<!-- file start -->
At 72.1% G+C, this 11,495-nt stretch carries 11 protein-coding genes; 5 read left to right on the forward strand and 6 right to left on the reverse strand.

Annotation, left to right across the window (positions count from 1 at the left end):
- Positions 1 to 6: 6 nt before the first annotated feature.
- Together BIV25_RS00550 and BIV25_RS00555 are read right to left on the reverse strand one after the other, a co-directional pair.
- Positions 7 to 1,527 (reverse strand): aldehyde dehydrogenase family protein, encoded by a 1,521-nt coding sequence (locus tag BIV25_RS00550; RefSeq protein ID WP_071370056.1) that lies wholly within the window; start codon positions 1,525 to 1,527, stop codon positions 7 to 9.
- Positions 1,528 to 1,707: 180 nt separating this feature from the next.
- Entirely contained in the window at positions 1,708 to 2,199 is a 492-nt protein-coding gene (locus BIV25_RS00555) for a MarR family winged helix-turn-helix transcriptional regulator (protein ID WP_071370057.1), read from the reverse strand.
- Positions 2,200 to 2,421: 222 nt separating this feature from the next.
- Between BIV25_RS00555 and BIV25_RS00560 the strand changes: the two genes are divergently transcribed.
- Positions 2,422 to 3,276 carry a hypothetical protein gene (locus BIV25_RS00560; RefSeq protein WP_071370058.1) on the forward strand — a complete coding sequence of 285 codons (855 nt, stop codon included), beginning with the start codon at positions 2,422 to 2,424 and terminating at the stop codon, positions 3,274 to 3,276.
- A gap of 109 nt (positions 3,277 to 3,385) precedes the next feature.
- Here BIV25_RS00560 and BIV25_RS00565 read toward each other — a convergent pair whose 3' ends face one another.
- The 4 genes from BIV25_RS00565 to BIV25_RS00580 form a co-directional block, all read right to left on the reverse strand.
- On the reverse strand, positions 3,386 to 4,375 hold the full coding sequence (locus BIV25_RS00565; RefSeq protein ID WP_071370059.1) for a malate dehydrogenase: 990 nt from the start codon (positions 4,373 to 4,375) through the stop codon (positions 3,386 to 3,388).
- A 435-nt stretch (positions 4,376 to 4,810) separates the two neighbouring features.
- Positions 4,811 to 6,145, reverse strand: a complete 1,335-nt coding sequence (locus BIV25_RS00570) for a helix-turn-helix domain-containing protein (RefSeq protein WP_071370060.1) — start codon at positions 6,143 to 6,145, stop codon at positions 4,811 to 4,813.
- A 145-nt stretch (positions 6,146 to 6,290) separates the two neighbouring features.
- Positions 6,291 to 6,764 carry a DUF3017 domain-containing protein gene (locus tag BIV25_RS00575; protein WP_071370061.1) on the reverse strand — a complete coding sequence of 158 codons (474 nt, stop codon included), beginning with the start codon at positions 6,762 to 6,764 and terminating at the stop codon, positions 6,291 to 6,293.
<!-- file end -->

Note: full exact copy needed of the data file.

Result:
At 72.1% G+C, this 11,495-nt stretch carries 11 protein-coding genes; 5 read left to right on the forward strand and 6 right to left on the reverse strand.

Annotation, left to right across the window (positions count from 1 at the left end):
- Positions 1 to 6: 6 nt before the first annotated feature.
- Together BIV25_RS00550 and BIV25_RS00555 are read right to left on the reverse strand one after the other, a co-directional pair.
- Positions 7 to 1,527 (reverse strand): aldehyde dehydrogenase family protein, encoded by a 1,521-nt coding sequence (locus tag BIV25_RS00550; RefSeq protein ID WP_071370056.1) that lies wholly within the window; start codon positions 1,525 to 1,527, stop codon positions 7 to 9.
- Positions 1,528 to 1,707: 180 nt separating this feature from the next.
- Entirely contained in the window at positions 1,708 to 2,199 is a 492-nt protein-coding gene (locus BIV25_RS00555) for a MarR family winged helix-turn-helix transcriptional regulator (protein ID WP_071370057.1), read from the reverse strand.
- Positions 2,200 to 2,421: 222 nt separating this feature from the next.
- Between BIV25_RS00555 and BIV25_RS00560 the strand changes: the two genes are divergently transcribed.
- Positions 2,422 to 3,276 carry a hypothetical protein gene (locus BIV25_RS00560; RefSeq protein WP_071370058.1) on the forward strand — a complete coding sequence of 285 codons (855 nt, stop codon included), beginning with the start codon at positions 2,422 to 2,424 and terminating at the stop codon, positions 3,274 to 3,276.
- A gap of 109 nt (positions 3,277 to 3,385) precedes the next feature.
- Here BIV25_RS00560 and BIV25_RS00565 read toward each other — a convergent pair whose 3' ends face one another.
- The 4 genes from BIV25_RS00565 to BIV25_RS00580 form a co-directional block, all read right to left on the reverse strand.
- On the reverse strand, positions 3,386 to 4,375 hold the full coding sequence (locus BIV25_RS00565; RefSeq protein ID WP_071370059.1) for a malate dehydrogenase: 990 nt from the start codon (positions 4,373 to 4,375) through the stop codon (positions 3,386 to 3,388).
- A 435-nt stretch (positions 4,376 to 4,810) separates the two neighbouring features.
- Positions 4,811 to 6,145, reverse strand: a complete 1,335-nt coding sequence (locus BIV25_RS00570) for a helix-turn-helix domain-containing protein (RefSeq protein WP_071370060.1) — start codon at positions 6,143 to 6,145, stop codon at positions 4,811 to 4,813.
- A 145-nt stretch (positions 6,146 to 6,290) separates the two neighbouring features.
- Positions 6,291 to 6,764 carry a DUF3017 domain-containing protein gene (locus tag BIV25_RS00575; protein WP_071370061.1) on the reverse strand — a complete coding sequence of 158 codons (474 nt, stop codon included), beginning with the start codon at positions 6,762 to 6,764 and terminating at the stop codon, positions 6,291 to 6,293.